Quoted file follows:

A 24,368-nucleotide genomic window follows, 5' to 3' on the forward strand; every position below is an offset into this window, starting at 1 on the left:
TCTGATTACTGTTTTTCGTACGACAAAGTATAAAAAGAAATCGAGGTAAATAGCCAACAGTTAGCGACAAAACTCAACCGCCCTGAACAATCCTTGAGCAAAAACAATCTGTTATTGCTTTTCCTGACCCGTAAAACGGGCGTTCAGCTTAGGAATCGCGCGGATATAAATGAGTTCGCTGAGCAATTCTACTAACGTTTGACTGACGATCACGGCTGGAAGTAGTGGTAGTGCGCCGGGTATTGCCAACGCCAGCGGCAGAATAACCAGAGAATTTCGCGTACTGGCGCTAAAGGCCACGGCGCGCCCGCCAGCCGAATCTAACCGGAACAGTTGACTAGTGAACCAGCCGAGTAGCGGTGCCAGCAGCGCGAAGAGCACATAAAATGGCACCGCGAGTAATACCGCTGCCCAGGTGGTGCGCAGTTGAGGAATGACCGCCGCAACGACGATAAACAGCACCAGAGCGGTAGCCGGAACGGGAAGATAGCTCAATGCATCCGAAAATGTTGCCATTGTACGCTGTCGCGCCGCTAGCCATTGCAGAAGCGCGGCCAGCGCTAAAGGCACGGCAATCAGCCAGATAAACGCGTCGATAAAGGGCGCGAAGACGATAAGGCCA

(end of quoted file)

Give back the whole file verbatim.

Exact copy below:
A 24,368-nucleotide genomic window follows, 5' to 3' on the forward strand; every position below is an offset into this window, starting at 1 on the left:
TCTGATTACTGTTTTTCGTACGACAAAGTATAAAAAGAAATCGAGGTAAATAGCCAACAGTTAGCGACAAAACTCAACCGCCCTGAACAATCCTTGAGCAAAAACAATCTGTTATTGCTTTTCCTGACCCGTAAAACGGGCGTTCAGCTTAGGAATCGCGCGGATATAAATGAGTTCGCTGAGCAATTCTACTAACGTTTGACTGACGATCACGGCTGGAAGTAGTGGTAGTGCGCCGGGTATTGCCAACGCCAGCGGCAGAATAACCAGAGAATTTCGCGTACTGGCGCTAAAGGCCACGGCGCGCCCGCCAGCCGAATCTAACCGGAACAGTTGACTAGTGAACCAGCCGAGTAGCGGTGCCAGCAGCGCGAAGAGCACATAAAATGGCACCGCGAGTAATACCGCTGCCCAGGTGGTGCGCAGTTGAGGAATGACCGCCGCAACGACGATAAACAGCACCAGAGCGGTAGCCGGAACGGGAAGATAGCTCAATGCATCCGAAAATGTTGCCATTGTACGCTGTCGCGCCGCTAGCCATTGCAGAAGCGCGGCCAGCGCTAAAGGCACGGCAATCAGCCAGATAAACGCGTCGATAAAGGGCGCGAAGACGATAAGGCCA